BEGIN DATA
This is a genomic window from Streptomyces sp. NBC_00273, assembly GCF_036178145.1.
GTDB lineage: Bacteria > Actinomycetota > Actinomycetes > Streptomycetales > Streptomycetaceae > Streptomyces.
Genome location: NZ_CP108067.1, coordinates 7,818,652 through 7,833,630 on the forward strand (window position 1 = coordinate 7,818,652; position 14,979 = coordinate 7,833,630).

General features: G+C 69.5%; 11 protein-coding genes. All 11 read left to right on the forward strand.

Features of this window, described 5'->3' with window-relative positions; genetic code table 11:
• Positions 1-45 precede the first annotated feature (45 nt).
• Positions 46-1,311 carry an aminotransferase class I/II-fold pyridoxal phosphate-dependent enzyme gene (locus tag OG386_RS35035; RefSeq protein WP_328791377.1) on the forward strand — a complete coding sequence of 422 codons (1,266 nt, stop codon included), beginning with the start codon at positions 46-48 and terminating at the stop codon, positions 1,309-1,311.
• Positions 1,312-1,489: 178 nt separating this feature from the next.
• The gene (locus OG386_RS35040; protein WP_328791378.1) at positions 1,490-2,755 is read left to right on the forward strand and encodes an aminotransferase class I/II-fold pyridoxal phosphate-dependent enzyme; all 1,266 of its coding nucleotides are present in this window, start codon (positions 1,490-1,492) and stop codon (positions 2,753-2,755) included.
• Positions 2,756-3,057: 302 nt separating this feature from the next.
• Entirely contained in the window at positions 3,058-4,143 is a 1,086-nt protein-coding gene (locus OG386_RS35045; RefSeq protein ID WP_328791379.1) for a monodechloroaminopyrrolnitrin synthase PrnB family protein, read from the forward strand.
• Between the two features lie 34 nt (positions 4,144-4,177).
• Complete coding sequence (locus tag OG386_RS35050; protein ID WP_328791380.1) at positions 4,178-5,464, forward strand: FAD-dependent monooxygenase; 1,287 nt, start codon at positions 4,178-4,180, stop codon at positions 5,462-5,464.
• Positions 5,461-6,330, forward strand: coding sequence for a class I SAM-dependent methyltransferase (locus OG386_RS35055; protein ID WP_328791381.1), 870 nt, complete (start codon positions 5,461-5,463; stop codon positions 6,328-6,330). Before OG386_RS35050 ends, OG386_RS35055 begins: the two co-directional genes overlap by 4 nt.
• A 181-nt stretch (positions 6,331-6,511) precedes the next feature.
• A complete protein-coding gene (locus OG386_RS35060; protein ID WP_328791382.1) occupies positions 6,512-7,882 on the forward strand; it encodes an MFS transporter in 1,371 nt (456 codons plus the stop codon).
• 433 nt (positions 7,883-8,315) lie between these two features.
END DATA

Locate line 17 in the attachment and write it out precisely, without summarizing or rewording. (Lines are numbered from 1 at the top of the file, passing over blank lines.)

• 433 nt (positions 7,883-8,315) lie between these two features.